transactions to eliminate losses from disasters, and ex post labor
market participation to utilize market returns to human capital).
• adopt self-insurance mechanisms such as consumption reallocation
by cutting back luxury expenses while maintaining total calorie
intakes and dissaving of financial and physical assets.
• adopt non-market insurance mechanisms such as public transfers
from the government and informal private aids from networks based
on extended family, relatives, and communities.
• Types of risks by the level of occurrence:
– Idiosyncratic risks: affect specific individuals and/or firms
while aggregate shocks affect groups of households, an
entire community and region, or a country as a whole. A
risk for specific individual can be traded with other people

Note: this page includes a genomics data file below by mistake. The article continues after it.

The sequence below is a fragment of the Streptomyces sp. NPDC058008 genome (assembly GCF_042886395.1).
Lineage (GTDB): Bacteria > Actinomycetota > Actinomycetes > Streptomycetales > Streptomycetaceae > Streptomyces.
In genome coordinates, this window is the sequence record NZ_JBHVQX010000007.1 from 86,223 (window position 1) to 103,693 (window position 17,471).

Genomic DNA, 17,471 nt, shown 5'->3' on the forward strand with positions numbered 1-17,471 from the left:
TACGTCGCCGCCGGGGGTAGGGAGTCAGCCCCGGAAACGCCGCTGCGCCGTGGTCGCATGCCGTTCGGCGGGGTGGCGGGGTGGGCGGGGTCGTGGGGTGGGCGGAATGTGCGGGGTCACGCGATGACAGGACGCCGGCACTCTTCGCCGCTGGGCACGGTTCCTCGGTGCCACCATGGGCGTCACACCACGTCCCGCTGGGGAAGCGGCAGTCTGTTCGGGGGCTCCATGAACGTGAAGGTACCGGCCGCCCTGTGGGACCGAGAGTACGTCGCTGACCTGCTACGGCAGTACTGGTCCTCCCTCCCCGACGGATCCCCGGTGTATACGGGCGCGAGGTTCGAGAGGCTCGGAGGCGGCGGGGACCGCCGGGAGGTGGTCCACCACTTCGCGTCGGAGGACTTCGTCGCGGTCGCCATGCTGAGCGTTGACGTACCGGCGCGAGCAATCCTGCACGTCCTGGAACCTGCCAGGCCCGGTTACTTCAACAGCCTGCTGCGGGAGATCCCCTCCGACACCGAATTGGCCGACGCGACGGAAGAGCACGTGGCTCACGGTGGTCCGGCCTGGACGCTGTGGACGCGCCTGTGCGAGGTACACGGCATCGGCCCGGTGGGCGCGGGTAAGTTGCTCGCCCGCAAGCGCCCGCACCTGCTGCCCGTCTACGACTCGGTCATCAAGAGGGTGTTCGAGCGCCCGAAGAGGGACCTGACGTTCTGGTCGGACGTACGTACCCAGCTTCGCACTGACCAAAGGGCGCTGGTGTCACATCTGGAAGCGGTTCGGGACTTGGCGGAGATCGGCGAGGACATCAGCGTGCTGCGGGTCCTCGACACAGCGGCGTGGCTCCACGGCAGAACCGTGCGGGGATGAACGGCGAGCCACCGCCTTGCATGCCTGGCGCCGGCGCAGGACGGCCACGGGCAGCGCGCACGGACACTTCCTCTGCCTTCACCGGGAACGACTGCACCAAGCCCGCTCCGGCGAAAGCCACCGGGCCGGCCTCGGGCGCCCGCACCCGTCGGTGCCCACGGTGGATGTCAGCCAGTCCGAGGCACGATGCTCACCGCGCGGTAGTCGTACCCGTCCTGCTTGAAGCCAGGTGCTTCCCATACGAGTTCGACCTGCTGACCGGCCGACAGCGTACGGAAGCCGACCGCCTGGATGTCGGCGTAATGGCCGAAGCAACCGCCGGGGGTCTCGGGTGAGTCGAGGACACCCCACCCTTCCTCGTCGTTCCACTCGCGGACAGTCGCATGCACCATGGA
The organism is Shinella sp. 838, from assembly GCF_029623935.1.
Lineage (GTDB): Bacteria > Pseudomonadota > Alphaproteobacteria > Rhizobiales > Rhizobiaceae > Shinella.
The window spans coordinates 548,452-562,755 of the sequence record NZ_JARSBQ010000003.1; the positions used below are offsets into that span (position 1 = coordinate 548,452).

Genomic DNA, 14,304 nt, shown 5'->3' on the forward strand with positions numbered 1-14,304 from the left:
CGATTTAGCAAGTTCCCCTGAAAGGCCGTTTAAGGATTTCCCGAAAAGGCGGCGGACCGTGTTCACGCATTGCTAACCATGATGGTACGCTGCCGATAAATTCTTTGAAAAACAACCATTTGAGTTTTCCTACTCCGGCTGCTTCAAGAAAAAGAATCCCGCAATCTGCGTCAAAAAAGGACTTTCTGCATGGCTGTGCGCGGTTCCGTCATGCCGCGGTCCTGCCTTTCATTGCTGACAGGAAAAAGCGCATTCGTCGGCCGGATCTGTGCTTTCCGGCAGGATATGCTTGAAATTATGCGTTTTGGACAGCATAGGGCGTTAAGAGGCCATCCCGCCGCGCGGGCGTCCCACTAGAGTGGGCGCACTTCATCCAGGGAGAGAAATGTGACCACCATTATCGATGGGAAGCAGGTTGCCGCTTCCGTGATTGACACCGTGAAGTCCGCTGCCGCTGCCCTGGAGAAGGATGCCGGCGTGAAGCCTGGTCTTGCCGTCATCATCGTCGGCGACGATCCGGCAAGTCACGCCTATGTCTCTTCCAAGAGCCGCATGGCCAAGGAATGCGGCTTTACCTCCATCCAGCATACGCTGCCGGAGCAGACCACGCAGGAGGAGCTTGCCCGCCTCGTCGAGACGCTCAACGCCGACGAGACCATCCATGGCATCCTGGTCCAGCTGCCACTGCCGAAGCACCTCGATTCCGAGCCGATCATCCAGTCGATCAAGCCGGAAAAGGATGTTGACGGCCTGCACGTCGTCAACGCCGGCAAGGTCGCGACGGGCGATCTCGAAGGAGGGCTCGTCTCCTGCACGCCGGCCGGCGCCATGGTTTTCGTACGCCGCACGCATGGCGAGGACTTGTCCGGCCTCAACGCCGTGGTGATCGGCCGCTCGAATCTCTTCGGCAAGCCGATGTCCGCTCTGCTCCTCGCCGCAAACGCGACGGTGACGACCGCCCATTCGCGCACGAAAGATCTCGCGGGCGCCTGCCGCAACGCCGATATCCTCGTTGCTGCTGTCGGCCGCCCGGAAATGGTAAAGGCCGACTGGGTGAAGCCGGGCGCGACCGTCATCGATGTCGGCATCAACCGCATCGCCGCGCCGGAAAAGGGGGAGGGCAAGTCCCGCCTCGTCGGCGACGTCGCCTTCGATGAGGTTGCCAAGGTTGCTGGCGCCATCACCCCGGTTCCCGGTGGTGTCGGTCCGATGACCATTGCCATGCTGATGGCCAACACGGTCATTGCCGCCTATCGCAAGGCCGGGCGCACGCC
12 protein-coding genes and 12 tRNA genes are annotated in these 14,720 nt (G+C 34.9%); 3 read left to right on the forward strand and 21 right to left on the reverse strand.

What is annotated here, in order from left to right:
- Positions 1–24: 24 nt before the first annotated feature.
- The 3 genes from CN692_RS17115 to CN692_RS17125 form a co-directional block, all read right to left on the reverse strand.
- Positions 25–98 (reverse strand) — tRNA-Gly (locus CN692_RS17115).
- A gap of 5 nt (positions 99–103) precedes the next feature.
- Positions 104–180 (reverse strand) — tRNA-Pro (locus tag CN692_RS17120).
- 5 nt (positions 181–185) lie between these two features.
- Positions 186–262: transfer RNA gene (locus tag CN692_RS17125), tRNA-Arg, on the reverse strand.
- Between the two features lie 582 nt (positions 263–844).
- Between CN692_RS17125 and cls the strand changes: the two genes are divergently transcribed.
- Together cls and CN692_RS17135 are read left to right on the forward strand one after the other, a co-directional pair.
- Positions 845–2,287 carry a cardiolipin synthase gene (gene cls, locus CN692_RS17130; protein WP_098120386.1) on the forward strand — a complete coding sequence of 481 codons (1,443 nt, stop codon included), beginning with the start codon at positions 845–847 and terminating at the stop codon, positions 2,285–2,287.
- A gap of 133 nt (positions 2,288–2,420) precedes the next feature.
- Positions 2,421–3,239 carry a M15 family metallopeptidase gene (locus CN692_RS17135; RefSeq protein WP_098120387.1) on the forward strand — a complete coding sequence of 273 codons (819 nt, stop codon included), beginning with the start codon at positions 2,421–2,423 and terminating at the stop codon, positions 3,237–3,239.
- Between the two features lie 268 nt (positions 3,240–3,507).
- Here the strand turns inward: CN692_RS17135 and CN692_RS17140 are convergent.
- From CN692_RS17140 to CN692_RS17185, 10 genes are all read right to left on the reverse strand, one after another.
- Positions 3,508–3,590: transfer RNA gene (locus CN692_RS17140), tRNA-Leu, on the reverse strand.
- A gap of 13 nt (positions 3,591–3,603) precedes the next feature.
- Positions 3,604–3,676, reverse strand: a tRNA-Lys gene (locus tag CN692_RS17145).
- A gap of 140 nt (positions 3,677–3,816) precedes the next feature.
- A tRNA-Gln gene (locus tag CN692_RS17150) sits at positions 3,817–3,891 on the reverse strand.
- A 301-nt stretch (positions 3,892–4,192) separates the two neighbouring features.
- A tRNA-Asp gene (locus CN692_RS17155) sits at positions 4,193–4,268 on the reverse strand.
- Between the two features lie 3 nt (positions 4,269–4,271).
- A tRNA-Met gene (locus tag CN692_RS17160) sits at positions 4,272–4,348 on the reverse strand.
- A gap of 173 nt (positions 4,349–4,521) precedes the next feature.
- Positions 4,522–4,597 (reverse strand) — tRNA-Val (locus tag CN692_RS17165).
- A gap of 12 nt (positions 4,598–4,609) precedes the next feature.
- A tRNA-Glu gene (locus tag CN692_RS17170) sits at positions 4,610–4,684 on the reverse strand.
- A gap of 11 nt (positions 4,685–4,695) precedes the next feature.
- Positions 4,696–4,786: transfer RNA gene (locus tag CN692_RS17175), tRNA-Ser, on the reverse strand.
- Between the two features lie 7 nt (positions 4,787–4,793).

in the same insurance network.
– Aggregate risk: affects an entire region. It cannot be
insured within the region and thus community mechanisms
can function imperfectly.
• These risks should be covered by well-designed
formal market or similar arrangements backed by the
public enforcement mechanisms in which regionspecific risks are diversified away across regions.
Coverage of Insurance Market
• The proportion of market-insured losses out of overall losses caused
by disasters in the world is only around 20% on average
(NatCatService data of Munich Re).
• Currently, formal insurance mechanisms against natural disasters
are quite limited. Studies based on micro-data show the overall
ineffectiveness of formal and informal insurance mechanisms
against natural disasters (Kohara, et al., 2006, Sawada and
Shimizutani, 2007, 2008).
• In the formal insurance market, the insurers need international